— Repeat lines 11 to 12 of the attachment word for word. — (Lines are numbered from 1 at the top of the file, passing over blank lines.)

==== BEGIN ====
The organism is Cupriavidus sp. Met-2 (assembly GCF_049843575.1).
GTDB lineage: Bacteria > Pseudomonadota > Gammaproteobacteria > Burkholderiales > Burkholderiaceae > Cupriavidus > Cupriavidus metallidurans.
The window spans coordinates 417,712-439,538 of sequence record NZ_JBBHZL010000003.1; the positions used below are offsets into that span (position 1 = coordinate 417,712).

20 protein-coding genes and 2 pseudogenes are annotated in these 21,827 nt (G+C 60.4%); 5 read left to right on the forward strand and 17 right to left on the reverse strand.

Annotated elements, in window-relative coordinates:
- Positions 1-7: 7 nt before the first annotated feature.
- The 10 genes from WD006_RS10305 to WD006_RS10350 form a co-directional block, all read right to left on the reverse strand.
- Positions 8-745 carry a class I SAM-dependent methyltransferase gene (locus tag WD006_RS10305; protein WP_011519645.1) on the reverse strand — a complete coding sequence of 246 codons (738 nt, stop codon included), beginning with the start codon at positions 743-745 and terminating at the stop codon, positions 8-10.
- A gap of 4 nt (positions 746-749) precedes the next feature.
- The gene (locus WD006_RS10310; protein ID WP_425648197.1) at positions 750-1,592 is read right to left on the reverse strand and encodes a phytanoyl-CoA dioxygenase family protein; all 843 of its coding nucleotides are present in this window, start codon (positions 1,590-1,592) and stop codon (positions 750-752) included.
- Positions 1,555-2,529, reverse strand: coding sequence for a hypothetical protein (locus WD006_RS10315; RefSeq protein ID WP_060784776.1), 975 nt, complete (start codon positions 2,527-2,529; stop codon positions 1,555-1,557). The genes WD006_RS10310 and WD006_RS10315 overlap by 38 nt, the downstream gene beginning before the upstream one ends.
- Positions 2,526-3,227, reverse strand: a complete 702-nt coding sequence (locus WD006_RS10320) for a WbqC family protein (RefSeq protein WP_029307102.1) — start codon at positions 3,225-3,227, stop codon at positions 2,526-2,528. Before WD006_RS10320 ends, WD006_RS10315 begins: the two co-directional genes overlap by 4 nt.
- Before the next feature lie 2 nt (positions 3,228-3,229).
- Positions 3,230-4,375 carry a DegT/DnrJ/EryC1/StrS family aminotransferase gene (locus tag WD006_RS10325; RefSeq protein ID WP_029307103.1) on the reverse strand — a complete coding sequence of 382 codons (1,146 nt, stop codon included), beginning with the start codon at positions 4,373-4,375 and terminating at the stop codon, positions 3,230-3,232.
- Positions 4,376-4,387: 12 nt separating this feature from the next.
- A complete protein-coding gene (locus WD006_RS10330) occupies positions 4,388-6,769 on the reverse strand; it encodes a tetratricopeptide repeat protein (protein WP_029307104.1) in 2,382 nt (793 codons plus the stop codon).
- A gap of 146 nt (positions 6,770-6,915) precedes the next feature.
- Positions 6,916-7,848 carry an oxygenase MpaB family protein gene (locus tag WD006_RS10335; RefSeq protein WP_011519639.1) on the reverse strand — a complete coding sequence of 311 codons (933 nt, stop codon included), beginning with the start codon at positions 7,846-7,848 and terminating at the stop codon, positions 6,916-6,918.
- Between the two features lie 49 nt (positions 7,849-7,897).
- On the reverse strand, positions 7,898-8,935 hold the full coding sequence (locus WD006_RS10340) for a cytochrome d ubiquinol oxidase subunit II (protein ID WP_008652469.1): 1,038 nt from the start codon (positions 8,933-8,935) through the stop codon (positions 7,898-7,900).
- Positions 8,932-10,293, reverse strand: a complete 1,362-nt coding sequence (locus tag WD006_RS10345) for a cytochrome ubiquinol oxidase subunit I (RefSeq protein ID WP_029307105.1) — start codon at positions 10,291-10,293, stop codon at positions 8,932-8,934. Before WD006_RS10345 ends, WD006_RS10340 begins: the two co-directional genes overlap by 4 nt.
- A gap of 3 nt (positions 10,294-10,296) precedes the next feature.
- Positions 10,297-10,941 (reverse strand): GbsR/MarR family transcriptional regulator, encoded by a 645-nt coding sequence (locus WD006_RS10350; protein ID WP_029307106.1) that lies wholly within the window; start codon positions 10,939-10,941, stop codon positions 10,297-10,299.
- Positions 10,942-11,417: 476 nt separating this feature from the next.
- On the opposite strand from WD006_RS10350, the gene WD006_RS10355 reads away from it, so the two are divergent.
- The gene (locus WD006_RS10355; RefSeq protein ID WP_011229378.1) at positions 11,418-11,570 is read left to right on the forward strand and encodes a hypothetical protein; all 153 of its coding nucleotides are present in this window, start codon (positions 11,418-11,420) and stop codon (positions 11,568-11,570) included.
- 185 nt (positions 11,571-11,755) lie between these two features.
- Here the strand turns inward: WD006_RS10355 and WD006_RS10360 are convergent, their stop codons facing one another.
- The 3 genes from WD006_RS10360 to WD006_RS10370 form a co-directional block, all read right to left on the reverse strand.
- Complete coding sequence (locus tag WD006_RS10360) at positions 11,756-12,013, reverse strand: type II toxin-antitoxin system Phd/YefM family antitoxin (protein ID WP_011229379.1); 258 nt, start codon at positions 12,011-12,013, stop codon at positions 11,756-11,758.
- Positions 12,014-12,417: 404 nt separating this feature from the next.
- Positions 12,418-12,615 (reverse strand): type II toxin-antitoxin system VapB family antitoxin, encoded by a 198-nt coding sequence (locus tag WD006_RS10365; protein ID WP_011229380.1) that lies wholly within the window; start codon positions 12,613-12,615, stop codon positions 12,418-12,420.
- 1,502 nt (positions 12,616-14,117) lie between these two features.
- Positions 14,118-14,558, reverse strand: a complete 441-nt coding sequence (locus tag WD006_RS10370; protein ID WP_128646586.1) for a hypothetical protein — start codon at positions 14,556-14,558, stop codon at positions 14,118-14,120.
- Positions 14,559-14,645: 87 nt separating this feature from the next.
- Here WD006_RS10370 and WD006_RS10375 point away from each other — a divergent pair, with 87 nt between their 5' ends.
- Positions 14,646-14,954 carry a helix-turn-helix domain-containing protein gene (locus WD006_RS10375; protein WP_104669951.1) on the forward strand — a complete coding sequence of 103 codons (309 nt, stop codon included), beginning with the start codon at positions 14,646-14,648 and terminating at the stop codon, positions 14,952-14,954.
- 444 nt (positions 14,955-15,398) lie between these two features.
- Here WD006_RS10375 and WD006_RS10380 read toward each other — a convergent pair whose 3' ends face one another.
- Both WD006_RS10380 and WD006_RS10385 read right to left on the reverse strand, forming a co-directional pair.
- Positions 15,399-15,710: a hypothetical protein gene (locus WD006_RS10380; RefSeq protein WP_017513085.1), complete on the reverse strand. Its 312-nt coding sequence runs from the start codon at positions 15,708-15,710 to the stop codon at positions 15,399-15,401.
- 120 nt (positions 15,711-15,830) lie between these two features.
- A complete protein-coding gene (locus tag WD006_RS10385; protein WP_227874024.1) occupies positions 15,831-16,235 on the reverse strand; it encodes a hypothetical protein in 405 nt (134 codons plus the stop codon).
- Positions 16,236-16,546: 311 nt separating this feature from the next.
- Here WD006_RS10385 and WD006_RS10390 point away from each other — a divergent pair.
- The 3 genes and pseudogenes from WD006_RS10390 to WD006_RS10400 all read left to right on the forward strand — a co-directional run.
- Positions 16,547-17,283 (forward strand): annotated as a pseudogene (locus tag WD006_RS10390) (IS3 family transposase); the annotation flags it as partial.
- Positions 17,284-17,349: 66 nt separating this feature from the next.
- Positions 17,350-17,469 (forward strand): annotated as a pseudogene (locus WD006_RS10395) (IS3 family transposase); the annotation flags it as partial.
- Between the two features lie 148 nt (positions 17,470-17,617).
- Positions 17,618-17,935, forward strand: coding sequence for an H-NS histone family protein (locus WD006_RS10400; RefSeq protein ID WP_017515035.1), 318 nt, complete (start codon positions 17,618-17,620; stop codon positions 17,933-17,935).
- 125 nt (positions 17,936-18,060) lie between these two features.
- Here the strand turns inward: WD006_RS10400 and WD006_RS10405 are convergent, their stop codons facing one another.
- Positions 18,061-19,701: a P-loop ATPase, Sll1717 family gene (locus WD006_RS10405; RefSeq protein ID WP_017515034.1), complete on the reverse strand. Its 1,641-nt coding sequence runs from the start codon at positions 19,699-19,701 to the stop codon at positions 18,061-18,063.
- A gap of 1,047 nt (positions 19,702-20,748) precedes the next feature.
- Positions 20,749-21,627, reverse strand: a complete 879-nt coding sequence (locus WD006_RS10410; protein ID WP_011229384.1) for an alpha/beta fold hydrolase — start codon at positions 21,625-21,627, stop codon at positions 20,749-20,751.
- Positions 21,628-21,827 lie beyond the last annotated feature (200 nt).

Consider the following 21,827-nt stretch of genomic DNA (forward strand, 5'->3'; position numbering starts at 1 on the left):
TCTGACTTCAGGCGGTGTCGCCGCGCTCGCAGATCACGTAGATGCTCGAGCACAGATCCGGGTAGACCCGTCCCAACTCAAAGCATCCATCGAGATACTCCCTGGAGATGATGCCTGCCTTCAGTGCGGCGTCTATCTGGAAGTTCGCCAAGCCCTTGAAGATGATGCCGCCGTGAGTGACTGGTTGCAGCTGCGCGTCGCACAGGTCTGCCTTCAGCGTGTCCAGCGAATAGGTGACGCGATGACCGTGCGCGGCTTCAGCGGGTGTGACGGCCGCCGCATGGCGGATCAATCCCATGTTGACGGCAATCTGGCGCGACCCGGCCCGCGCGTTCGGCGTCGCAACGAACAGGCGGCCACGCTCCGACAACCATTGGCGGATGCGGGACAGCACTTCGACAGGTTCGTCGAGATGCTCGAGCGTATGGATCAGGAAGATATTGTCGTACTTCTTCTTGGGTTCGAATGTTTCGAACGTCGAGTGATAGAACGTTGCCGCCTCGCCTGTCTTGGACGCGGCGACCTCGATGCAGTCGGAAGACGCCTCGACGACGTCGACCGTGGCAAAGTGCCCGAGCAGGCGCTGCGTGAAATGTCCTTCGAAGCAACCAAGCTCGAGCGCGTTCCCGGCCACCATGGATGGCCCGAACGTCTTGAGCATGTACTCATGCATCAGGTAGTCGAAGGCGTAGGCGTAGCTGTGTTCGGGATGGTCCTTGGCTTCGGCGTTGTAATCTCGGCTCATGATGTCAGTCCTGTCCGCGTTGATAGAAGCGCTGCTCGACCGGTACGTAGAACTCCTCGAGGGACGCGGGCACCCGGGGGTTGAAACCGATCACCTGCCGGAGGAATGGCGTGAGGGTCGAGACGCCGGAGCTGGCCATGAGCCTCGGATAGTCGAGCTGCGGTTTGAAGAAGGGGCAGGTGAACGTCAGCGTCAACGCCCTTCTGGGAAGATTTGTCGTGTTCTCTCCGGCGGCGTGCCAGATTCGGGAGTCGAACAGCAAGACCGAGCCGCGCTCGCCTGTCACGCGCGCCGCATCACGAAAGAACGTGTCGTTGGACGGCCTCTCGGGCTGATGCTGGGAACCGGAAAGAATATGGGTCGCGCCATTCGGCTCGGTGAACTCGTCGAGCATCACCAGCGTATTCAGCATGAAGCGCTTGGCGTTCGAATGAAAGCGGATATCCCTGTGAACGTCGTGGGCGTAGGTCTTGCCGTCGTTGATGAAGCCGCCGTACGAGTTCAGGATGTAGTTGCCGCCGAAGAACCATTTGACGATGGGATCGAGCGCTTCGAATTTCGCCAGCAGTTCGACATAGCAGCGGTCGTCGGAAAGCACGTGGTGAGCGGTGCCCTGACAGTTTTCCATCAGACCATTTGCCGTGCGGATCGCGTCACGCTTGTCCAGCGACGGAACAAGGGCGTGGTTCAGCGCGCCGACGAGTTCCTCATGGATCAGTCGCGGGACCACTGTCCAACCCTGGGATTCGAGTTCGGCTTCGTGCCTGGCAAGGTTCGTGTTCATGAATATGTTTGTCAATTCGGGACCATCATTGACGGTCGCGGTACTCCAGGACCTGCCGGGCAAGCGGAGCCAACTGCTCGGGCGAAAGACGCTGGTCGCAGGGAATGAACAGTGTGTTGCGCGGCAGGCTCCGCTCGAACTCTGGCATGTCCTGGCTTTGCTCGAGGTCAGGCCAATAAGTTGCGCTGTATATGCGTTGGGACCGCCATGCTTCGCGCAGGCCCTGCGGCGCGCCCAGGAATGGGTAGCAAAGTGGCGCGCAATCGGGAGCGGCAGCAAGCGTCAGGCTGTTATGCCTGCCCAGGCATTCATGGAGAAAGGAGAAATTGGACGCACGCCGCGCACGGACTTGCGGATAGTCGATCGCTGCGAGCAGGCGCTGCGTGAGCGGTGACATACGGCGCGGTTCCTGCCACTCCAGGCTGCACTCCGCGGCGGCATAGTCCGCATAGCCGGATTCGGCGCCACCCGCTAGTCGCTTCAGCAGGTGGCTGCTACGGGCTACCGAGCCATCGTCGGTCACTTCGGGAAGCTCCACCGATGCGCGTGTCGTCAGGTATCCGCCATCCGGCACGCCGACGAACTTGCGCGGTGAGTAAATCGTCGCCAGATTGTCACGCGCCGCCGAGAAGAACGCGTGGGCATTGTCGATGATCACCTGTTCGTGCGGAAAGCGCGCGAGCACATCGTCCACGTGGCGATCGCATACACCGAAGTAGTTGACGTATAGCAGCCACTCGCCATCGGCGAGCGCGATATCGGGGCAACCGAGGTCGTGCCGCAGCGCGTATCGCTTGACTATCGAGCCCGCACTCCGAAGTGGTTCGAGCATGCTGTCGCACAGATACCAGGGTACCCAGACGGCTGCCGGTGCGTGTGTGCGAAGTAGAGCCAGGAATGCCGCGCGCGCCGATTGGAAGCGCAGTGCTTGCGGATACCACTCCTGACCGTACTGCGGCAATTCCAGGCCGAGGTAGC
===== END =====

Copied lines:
- Positions 1,555-2,529, reverse strand: coding sequence for a hypothetical protein (locus WD006_RS10315; RefSeq protein ID WP_060784776.1), 975 nt, complete (start codon positions 2,527-2,529; stop codon positions 1,555-1,557). The genes WD006_RS10310 and WD006_RS10315 overlap by 38 nt, the downstream gene beginning before the upstream one ends.
- Positions 2,526-3,227, reverse strand: a complete 702-nt coding sequence (locus WD006_RS10320) for a WbqC family protein (RefSeq protein WP_029307102.1) — start codon at positions 3,225-3,227, stop codon at positions 2,526-2,528. Before WD006_RS10320 ends, WD006_RS10315 begins: the two co-directional genes overlap by 4 nt.